The 2022/2023 farming season will be a sad memory for thousands of agricultural producers. Although people already knew it would be a tough season, reality has surpassed the most pessimistic forecasts: production estimates to this day are half the projections from the beginning of the farming cycle. The drought has already dealt a devastating blow: as of yesterday, agricultural consultants are advising farmers not to sow soy because the risk would be too high.
According to data from the Rosario Stock Exchange, the estimations back then for the core zone –the most productive in the country– was 19.7 million tons (Mt) on the basis of an average yield of 40 qq/ha (quintals per hectare) and an intention to plant 5.1 million hectares of soy. The Rosario entity confirmed that “today, production expectations are 10.7 Mt and that number decreases every week.
This drop is mostly due to the sharp fall in potential yields because of the small growth of the crop in the core zone. Today, expectations are only an average of 23 qq/ha and a drop in the planted area of almost half a million hectares due to the extreme lack of water that hindered the intended sowing plans. This way, the soy area got adjusted to 4.7 Mha.”
Estimations drop week after week because every announcement of upcoming rain turns into a disappointment. The last opportunities to sow failed in 75% of the area due to a lack of rain.
The rain that didn’t come
At least 25mm of rain had to fall to sow the remaining plants and allow the hardest-hit crops to remain in the race, yet none of that happened and the necessary millimeters were only recorded in three of the 36 stations in the region. Add to this the high temperatures that set a high rate of damage, with irreversible consequences on crops.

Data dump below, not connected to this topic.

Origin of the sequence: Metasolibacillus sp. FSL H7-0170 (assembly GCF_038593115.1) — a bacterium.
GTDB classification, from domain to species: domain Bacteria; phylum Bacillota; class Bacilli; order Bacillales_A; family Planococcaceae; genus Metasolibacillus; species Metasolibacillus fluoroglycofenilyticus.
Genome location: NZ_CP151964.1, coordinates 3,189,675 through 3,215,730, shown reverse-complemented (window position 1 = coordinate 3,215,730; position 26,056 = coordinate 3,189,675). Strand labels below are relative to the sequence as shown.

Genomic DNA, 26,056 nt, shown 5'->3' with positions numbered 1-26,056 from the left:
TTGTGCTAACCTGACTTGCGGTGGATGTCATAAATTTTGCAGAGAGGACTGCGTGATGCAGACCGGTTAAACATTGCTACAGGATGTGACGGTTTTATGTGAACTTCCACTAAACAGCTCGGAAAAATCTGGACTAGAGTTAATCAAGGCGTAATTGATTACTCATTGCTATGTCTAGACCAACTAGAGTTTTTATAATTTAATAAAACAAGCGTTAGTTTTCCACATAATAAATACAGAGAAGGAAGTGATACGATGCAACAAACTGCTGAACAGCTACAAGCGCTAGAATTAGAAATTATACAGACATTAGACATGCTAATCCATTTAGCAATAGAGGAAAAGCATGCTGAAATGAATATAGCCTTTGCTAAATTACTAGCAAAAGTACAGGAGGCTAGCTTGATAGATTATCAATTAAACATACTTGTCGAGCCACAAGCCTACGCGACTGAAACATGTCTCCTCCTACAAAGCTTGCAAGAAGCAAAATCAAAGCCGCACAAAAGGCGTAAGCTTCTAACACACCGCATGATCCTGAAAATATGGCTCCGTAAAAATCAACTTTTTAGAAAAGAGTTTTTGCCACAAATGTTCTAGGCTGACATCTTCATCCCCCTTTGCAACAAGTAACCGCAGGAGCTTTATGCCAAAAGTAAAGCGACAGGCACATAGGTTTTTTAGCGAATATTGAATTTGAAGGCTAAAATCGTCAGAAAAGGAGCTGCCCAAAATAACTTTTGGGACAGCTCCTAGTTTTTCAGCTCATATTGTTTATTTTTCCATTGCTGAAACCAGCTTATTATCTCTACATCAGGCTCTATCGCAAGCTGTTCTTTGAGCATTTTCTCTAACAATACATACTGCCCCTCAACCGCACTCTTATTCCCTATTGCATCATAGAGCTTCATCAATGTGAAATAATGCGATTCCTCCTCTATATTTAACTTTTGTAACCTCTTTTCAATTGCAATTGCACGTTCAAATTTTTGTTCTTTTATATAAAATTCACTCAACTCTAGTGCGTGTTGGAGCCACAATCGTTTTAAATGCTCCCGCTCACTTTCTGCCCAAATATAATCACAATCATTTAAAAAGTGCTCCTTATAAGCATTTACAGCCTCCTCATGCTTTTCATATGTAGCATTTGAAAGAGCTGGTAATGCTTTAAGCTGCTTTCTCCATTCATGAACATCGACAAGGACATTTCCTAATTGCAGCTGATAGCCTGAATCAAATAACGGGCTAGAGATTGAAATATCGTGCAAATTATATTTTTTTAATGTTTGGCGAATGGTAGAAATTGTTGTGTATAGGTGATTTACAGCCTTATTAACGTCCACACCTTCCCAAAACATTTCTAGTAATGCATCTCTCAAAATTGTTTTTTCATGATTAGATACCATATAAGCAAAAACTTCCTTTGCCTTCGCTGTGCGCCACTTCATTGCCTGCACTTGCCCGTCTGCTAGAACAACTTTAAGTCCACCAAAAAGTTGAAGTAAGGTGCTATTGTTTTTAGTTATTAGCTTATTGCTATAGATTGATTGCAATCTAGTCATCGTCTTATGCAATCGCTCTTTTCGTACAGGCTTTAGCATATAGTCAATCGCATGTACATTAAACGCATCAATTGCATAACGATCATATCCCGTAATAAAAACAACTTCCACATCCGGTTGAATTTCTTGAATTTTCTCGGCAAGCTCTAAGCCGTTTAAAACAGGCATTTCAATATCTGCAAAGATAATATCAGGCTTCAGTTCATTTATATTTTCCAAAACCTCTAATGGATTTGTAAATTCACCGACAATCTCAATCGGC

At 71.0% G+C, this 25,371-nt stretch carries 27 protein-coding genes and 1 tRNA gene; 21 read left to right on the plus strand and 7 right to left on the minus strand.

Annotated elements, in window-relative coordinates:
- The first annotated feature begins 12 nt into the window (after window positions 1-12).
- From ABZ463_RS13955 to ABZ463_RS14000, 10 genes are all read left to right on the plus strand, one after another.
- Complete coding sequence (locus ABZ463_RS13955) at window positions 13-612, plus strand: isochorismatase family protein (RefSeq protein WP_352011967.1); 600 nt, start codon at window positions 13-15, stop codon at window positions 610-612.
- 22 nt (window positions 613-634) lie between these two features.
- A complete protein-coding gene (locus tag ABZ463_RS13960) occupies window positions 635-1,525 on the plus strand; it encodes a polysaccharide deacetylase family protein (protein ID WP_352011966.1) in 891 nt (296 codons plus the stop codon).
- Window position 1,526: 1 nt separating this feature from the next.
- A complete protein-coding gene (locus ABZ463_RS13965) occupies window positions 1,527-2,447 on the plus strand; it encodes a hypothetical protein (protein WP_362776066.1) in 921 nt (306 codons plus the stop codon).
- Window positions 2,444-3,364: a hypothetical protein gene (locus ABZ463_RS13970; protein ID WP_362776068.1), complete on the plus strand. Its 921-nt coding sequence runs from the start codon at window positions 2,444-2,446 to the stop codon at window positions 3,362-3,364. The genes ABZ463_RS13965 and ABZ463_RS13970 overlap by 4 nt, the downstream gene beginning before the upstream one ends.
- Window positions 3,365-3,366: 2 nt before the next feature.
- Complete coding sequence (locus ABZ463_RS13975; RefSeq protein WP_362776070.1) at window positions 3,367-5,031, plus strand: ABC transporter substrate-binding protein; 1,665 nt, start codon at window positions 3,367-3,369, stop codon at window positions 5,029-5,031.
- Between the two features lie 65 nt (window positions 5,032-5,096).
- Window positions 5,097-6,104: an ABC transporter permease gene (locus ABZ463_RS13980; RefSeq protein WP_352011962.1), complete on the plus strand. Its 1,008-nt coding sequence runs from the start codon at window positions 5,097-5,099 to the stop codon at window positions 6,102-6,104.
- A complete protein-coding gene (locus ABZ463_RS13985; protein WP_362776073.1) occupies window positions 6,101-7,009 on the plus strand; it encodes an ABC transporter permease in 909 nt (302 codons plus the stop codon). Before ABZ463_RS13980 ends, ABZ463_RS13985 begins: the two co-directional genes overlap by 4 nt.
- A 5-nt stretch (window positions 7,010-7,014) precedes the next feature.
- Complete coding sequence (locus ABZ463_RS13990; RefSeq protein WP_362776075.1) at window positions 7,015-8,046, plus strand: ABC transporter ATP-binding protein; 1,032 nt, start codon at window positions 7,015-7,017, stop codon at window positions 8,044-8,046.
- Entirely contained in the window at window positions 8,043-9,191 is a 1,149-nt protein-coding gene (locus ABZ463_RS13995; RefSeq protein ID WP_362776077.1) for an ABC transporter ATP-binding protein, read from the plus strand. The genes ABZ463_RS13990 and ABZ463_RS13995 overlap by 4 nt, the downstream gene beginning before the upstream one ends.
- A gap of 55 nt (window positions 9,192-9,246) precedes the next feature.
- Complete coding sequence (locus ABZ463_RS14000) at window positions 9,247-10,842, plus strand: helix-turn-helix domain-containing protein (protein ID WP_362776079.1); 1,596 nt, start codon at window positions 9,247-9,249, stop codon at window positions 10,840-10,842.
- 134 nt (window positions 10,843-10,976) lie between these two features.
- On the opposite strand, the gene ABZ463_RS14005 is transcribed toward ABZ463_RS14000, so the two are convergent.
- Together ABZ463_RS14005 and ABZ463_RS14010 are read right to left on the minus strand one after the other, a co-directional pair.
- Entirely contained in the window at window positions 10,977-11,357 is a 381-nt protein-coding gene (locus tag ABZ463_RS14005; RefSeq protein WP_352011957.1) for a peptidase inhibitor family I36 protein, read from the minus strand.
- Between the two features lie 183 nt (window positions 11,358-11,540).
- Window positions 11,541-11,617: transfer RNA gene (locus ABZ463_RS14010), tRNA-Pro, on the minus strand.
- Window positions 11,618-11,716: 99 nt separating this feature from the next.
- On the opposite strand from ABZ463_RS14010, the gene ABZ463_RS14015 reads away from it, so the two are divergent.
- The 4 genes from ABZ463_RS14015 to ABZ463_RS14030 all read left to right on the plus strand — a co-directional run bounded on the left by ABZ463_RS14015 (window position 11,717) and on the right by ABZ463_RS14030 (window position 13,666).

The data is compelling: the status of 75% of the first batch of soy is between fair and bad, and the same is true of 80% of the second batch soy. While advisors suggest not planting soy after January 15, from now on it’s all at the producer’s own risk. Some will still try, with the expectation of harvesting something, and others may turn to greening lands for livestock.
The province of Santa Fe was hit hardest by the drought. The entire province is affected by the lack of rain, so the economic impact there will be hard to overcome for the entire productive network.
Daniel Ferrero, an agricultural producer from the central area of the province, said: “We are 15 days away from losing all second-batch soy and corn crops, and if we lose that, dairy farmers will not have fodder reserves for the rest of the year. I am very concerned about what we are going to do in the coming months but this is going to hit everyone, not just our sector. I think the government still hasn’t noticed the problem.”
For now, producers await the urgent declaration of an agricultural emergency for the province. It is worth remembering that last week the Economy Minister, Sergio Massa, made announcements for the sector and then confirmed that he is working on a program that will provide benefits for those most affected by the drought.